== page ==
So having very briefly chronicled origins and formative development we now begin to look at where we are now, in what is essentially the adolescent years of gaming journalism. In order to examine this I think it might be helpful to understand how people become video game journalists using this FAQ from a video game journalism job site.
So from this we can see that very little has changed in terms of gaming publications not expecting potential writers to have any academic qualification in journalism. Realistically there’s nothing wrong with that provided candidates have an understanding of what journalism is, including the ethical responsibilities. The FAQ right away refers to video game journalism as not being journalism “in the traditional sense” and in a way it is correct, for example traditionally journalists don’t usually write product reviews. However where news articles are concerned there’s an expectation that stories are covered without conjecture or personal opinion unless it is clearly defined as such. As the SPJ code of ethics puts it “Label advocacy and commentary” Gaming journalism has become rife with personal opinion and ideological influence. It seems almost impossible for game journalists to write a story without injecting their own personal biases, all under the umbrella of of being ‘progressive’ In this open letter to Gamergate by Polygon from October 2014 Polygon uses the SPJ Ethics Code to justify it’s ethical behaviour and attacks supporters of Gamergate for wanting to remove politics from video game news coverage.
If, as a news outlet, you want to write opinion pieces about any type of political or social ideology in the context of video games then that’s fine, go right ahead. Gaming publications have been known to give the opinion that they think video games and video game audiences should ‘grow up’ and that’s fine too. However when news stories, which exist to inform the public of events and should contain a minimal amount of bias, are tainted with personal politics? Even affecting decisions of which stories are covered and which ones are not? That is a problem. Inability to report news objectively because of some misguided attempt to affect change in video games based on personal prejudice? That is a problem. Gaming Journalism is not only a teenager, it is a teenager attempting to look grown up while entering it’s post adolescent idealistic phase.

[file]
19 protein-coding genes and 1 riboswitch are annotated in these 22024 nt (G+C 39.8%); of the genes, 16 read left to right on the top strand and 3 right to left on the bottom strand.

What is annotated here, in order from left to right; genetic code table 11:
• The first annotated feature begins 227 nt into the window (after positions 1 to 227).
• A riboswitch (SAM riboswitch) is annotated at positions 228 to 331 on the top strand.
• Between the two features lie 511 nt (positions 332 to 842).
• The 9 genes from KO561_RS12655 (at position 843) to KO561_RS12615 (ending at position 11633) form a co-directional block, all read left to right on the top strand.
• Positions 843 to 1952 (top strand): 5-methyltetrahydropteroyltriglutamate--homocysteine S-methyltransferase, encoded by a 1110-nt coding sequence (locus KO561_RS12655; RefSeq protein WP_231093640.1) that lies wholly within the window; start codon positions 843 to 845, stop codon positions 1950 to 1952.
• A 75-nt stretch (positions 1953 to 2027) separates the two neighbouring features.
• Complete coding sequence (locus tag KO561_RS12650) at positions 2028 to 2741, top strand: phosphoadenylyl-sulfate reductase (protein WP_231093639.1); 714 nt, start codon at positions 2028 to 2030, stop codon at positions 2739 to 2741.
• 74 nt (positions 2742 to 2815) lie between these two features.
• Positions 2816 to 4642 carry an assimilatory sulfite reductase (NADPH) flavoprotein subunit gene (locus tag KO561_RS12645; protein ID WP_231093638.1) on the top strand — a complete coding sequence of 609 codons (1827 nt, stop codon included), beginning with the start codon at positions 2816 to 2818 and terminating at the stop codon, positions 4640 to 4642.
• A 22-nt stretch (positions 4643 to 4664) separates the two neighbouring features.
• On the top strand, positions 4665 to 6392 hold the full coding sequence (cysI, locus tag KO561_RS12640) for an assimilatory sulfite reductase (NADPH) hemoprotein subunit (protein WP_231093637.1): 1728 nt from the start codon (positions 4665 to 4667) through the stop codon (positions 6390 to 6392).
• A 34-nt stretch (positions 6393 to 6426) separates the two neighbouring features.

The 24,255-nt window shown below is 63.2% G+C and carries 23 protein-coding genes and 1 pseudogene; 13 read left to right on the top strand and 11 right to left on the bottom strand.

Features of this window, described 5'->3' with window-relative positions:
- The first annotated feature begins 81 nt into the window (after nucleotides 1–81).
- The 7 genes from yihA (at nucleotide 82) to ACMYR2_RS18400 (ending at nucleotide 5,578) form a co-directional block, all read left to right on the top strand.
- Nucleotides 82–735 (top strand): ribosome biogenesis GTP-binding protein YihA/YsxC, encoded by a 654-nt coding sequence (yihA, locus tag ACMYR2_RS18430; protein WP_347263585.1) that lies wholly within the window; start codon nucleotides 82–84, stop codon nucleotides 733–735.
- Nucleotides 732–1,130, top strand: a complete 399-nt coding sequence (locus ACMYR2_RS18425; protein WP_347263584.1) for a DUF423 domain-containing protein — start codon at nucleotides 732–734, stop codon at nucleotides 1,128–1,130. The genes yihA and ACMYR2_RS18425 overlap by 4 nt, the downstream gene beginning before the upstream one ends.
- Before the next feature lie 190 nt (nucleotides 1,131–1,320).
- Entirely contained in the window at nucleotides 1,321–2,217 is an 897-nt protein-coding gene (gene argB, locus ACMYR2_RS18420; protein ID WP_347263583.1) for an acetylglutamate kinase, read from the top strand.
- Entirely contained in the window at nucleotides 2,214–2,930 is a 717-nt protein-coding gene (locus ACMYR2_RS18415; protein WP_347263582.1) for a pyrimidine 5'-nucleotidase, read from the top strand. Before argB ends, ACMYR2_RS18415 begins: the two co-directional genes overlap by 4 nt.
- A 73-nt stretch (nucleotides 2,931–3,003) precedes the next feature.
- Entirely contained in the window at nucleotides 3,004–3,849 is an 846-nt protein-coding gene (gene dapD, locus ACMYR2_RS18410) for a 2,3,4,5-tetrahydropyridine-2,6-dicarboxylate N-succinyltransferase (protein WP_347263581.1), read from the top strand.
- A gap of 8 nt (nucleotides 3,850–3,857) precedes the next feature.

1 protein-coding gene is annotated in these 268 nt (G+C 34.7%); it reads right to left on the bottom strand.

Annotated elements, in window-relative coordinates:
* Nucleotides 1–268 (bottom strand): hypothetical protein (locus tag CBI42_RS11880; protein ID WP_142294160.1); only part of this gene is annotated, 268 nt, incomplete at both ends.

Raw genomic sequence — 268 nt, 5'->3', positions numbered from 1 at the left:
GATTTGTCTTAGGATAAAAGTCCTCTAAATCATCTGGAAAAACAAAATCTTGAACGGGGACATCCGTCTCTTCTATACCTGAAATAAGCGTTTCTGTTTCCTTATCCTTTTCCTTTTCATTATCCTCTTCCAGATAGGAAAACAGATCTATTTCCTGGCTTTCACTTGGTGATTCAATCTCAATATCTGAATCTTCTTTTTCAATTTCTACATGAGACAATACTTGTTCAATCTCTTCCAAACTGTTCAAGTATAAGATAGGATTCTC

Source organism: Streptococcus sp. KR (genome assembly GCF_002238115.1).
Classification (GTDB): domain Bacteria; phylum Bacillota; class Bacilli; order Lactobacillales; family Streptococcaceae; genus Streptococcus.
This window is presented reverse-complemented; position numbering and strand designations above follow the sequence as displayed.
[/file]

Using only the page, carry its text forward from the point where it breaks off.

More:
Let’s tell a story, potentially put ourselves in the shoes of a modern video game journalist, albeit it with a fair bit of generalisation. You love video games, you love them so much you regularly write a blog about them. You don’t have a journalism degree but you have some talent as a writer and over time have managed to build an audience, you decide to try and make a living out of it. You start out with freelance work, sending content pitch emails to video game publications and seeing if any of them are accepted, you also apply through any site that says it’s in need of writers. When pitches are accepted you sit in your home and write whatever assignment you have. As time passes you start getting work published, you keep on sending out applications and pitches and eventually you land a job at a video game publication. It doesn’t pay well but it’s what you love and you still write from home. Only now it’s more serious, the site constantly needs new content so you’re given assignments and have very little time to complete them. You may be asked to write news articles, stepping outside the comfort zone of the personal blogs and opinion pieces that form your current repertoire. The speed required may mean that you have to write items based on secondary sources. Instead of going directly to the source of a story you’re writing news articles sourced from other news articles. If you’re lucky and you live in a major city you may be called upon to cover a gaming event, maybe something big like E3. Suddenly you’re there with your press pass surrounded by game developers, potentially heroes of yours that created all your favourite video games. There’s PR people too and they talk to you, smile at you, maybe offer you free stuff. People want to talk to you and be your friend. You may suddenly feel like the coolest person in the world.